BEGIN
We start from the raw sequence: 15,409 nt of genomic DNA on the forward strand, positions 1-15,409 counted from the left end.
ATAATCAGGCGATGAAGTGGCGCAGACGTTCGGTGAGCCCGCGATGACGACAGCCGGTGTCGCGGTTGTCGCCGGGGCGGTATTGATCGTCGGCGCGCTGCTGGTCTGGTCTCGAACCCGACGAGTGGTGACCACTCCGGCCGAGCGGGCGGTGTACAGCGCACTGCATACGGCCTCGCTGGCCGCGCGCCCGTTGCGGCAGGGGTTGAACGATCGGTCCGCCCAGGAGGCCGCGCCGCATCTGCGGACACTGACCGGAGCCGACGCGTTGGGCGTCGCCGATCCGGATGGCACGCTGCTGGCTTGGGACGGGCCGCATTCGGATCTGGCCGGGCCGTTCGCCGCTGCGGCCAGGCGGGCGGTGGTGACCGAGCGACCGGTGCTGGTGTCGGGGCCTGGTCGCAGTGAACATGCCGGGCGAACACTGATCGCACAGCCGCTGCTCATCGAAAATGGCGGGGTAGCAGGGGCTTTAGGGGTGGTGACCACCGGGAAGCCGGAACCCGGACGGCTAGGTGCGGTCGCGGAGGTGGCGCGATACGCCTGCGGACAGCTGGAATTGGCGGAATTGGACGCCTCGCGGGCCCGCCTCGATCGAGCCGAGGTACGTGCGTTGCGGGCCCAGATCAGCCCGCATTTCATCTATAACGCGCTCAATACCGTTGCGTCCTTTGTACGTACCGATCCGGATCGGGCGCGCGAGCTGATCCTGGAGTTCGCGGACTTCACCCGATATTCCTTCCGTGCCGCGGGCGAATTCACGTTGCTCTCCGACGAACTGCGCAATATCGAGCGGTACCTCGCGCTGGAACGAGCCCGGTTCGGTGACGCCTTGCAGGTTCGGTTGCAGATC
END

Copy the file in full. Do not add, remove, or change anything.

We start from the raw sequence: 15,409 nt of genomic DNA on the forward strand, positions 1-15,409 counted from the left end.
ATAATCAGGCGATGAAGTGGCGCAGACGTTCGGTGAGCCCGCGATGACGACAGCCGGTGTCGCGGTTGTCGCCGGGGCGGTATTGATCGTCGGCGCGCTGCTGGTCTGGTCTCGAACCCGACGAGTGGTGACCACTCCGGCCGAGCGGGCGGTGTACAGCGCACTGCATACGGCCTCGCTGGCCGCGCGCCCGTTGCGGCAGGGGTTGAACGATCGGTCCGCCCAGGAGGCCGCGCCGCATCTGCGGACACTGACCGGAGCCGACGCGTTGGGCGTCGCCGATCCGGATGGCACGCTGCTGGCTTGGGACGGGCCGCATTCGGATCTGGCCGGGCCGTTCGCCGCTGCGGCCAGGCGGGCGGTGGTGACCGAGCGACCGGTGCTGGTGTCGGGGCCTGGTCGCAGTGAACATGCCGGGCGAACACTGATCGCACAGCCGCTGCTCATCGAAAATGGCGGGGTAGCAGGGGCTTTAGGGGTGGTGACCACCGGGAAGCCGGAACCCGGACGGCTAGGTGCGGTCGCGGAGGTGGCGCGATACGCCTGCGGACAGCTGGAATTGGCGGAATTGGACGCCTCGCGGGCCCGCCTCGATCGAGCCGAGGTACGTGCGTTGCGGGCCCAGATCAGCCCGCATTTCATCTATAACGCGCTCAATACCGTTGCGTCCTTTGTACGTACCGATCCGGATCGGGCGCGCGAGCTGATCCTGGAGTTCGCGGACTTCACCCGATATTCCTTCCGTGCCGCGGGCGAATTCACGTTGCTCTCCGACGAACTGCGCAATATCGAGCGGTACCTCGCGCTGGAACGAGCCCGGTTCGGTGACGCCTTGCAGGTTCGGTTGCAGATC